David Rosenthal knows about the dearth of early-stage financing options available to entrepreneurs in the Seattle region. The venture capitalist spent four years working in the heart of Seattle’s startup ecosystem as a principal at Madrona Venture Group, where he realized the need for more available investment dollars.
That’s why Rosenthal’s new seed-stage venture capital firm, Wave Capital, will be paying close attention to startups and entrepreneurs based in Seattle.
Rosenthal left Madrona last year and returned to the Bay Area, where he helped launch Wave Capital with two veteran tech executives: Riley Newman, the 10th employee at Airbnb who built its data science team, and Sara Adler, a former corporate development chief at Airbnb who previously worked at Facebook, Dropbox, and Menlo Ventures.
Wave Capital just closed its first fund, reeling in $55 million that will be used to invest in 18-to-20 startups over the next few years. The firm plans to differentiate itself from other investors by focusing on early-stage marketplace startups, using lessons learned from the initial days at market leaders like Airbnb and Rover — Rosenthal worked closely with the Seattle pet-sitting startup while at Madrona — to help its portfolio companies get off the ground.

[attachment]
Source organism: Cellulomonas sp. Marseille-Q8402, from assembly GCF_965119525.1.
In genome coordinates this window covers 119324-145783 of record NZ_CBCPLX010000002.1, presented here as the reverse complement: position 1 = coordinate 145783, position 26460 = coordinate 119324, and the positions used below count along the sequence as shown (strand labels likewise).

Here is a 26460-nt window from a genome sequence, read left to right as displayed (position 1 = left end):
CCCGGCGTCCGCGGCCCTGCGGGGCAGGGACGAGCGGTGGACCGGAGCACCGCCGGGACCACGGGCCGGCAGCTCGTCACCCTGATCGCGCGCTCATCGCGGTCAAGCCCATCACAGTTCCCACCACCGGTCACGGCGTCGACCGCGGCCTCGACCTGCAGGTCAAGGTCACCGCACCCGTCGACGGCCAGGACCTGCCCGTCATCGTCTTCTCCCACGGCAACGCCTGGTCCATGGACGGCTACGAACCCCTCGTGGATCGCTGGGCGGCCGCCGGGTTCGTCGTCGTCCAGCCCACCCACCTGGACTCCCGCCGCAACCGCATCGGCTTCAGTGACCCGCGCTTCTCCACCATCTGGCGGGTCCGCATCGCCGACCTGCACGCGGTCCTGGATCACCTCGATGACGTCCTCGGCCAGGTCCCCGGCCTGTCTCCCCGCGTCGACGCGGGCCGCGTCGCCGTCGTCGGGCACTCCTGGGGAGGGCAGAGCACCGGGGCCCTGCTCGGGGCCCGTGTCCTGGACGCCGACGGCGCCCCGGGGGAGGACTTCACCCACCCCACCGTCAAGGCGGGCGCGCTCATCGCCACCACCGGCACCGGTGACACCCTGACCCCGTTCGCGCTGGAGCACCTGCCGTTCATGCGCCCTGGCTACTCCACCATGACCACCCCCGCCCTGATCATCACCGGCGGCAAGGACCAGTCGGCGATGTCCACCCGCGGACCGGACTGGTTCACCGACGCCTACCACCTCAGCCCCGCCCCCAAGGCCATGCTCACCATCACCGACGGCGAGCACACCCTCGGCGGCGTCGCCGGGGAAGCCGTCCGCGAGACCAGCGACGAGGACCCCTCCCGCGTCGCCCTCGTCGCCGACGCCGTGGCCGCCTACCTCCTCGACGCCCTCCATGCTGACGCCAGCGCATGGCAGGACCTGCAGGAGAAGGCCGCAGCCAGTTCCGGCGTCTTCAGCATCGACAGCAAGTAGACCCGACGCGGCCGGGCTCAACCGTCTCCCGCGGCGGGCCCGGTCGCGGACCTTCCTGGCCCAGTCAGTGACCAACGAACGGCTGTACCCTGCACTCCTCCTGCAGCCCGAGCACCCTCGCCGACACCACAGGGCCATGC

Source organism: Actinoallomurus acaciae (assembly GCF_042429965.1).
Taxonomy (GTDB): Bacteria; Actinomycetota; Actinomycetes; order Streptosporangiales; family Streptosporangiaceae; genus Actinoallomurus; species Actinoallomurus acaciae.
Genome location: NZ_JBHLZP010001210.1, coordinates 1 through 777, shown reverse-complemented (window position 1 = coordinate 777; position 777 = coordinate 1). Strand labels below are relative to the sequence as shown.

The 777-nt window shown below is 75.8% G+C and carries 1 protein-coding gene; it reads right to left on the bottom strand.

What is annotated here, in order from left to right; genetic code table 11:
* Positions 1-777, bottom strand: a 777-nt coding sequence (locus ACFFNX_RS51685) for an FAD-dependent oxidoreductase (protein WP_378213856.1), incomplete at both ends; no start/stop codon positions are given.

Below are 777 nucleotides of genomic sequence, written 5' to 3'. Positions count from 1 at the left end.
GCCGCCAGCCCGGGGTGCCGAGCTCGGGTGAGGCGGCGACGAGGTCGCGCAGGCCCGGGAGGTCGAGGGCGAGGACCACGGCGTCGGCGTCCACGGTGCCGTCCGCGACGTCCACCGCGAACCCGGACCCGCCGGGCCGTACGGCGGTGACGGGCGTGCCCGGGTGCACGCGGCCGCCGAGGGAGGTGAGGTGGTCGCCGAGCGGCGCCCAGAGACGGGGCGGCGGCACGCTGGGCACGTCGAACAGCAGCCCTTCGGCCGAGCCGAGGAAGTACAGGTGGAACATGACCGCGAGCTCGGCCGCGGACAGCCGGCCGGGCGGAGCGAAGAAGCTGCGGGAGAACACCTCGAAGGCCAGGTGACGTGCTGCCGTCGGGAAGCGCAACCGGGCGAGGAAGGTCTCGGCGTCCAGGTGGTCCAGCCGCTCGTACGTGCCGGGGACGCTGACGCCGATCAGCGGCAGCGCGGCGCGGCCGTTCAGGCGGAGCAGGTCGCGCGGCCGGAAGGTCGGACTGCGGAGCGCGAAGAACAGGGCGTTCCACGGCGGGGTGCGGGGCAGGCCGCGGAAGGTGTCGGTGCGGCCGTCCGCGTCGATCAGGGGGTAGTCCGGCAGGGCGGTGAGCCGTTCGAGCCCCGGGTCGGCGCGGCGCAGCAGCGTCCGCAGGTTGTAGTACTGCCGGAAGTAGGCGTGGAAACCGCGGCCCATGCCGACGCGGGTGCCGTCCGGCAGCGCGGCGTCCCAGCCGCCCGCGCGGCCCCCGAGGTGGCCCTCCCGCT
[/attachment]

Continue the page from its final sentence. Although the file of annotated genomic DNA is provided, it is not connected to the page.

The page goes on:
“We are big believers in the power of the marketplace business model,” Rosenthal said. “It’s also just what we know.”
While a typical seed fund today may spread its dollars across 50 or so companies, Wave Capital will focus on a smaller group of startups, taking a board seat with each and pledging more hands-on time.
“We’re taking on a lot more risk on each company, but that’s predicated on the belief that we can change the probability of success based on our experience and the networks we have,” said Newman, who spent six years at Airbnb.
Seattle will also be a core investment focus for Wave Capital. Rosenthal said that in the Bay Area, you can “throw a stone and hit a seed-stage venture capital firm.” That’s not the case in Seattle.
“The delta in the amount of talent between Seattle and San Francisco does not merit such a drop in capital,” he noted. “There needs to be a lot more, and we want to be apart of that.”
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To that end, Wave Capital is following a similar thesis followed by new Seattle firms such as Pioneer Square Labs and Flying Fish that are also betting on the local talent working at companies like Microsoft and Amazon who can build the next great startup with the right early-stage investment partners.
Newman said the firm wants to tap into the raw technical talent of people who have great ideas and would make an top-notch entrepreneur, but may face barriers such as fundraising. That’s what happened with Wave’s first investment in Alma, a donation platform launched by former Airbnb employees.
“We talked with them nine months before forming the company, thinking through the marketplace dynamics, team construct, and fundraising path,” Newman said. “In doing so, we came to terms that made sense for them to get up and running without the distraction of fundraising.”
Added Rosenthal: “That’s what is missing in Seattle and that’s what we hope to bring.”